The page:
If a security/CCTV camera outside a dwelling (on the dwelling or its land) is not hidden, is it still a legal requirement to have a sign/notice displayed warning of its presence and recording?
NocyMrok
9 Apr 2015  #7
When You have fitted CCTV inside Your premises then just tell them something along: "I have CCTV operating within my house for security reasons. It's recording 24/7. Are You ok with that?"
terri 1 | 1,620
10 Apr 2015  #8
There is an article in today's 'Interia', which clearly states that 'as long as you inform the other party' that you are going to record the conversation that the both of you are going to have, then this is perfectly legal. The other person is within his/her rights to tell you that they do not wish to be recorded and stop the conversation altogether. In the same way, you can do this to anyone ringing you.

You can only use the tape for 'verification' purposes i.e. in court, or if there is a dispute of what was actually said. You cannot use the tape to play it to your friends or any third party or put it on any social media network.

This is very useful tool when dealing with banks, insurance companies, telephone companies, salesmen or in fact anyone where a contract or anything to do with money is being mentioned.
Dirk diggler 9 | 4,474
2 Jan 2019  #9
[moved from]

Actually in Poland recording without consent is also questionable and may not be admissible in court as there is precedent for it being thrown out as evidence

kuznicki-pasieka.pl/czy-mozna-nagrywac-rozmowy-bez-zgody-rozmowcy
delphiandomine 83 | 17,626
2 Jan 2019  #10
Actually in Poland recording without consent is also questionable

Yup, it's dependent on the situation. In this case, where the recording is evidence of the crime being committed, then it would probably be accepted in conjunction with other evidence.
Dirk diggler 9 | 4,474
2 Jan 2019  #11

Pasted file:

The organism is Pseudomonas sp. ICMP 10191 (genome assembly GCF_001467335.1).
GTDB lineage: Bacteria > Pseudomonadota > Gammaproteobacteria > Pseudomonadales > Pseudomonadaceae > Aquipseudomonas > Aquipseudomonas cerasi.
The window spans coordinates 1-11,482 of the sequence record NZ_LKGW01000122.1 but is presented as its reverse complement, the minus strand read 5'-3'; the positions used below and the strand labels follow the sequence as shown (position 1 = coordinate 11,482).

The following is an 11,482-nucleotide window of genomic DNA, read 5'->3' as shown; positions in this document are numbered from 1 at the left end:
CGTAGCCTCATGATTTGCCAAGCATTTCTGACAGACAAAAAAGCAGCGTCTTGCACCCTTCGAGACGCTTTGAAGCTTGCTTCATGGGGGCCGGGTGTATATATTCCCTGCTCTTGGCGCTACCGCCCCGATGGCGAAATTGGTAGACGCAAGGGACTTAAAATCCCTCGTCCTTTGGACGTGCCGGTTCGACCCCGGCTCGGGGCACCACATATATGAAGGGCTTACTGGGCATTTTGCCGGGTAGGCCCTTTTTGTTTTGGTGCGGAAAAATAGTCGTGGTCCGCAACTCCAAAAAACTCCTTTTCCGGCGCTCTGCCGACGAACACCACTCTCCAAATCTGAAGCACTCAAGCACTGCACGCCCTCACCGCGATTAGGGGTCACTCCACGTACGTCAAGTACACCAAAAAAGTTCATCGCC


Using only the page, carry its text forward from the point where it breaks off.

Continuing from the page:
If it can be proven that mooli made the call in Poland then yes Poland would have jurisdiction.If a crime is committed across sovereign borders it falls under interpol and where that person committed the crime. Although yes if it was repeated numerous times with no violent threats it could fall under stalking. He would first have to establish a crime was committed and that Poland has jurisdiction. Nonetheless even with those things I highly doubt Polish courts would be bothered to pursue this criminally unless there were repeated violent threats,then they could get involved but more than likely would simply contact mooli and tell him to cut it out and threaten prosecution if it happens again. Doug could sue in civil court but it'd be an uphill battle.

It's one thing to poke fun at a situation as I often do even towards Poland, US, trump etc. But having clear malice towards something a person holds dear whether it be their country, friend, family is another story so obviously it'll elicit a reaction. When doug has repeatedly called Poles stupid, backward, etc and independence day celebrations a circle jerk, something that my own family bled and died for us to celebrate, I'm going to call him out on it and ask him if he'd repeat those things to his neighbors, his students, etc and how they'd perceive him if they knew he was saying such things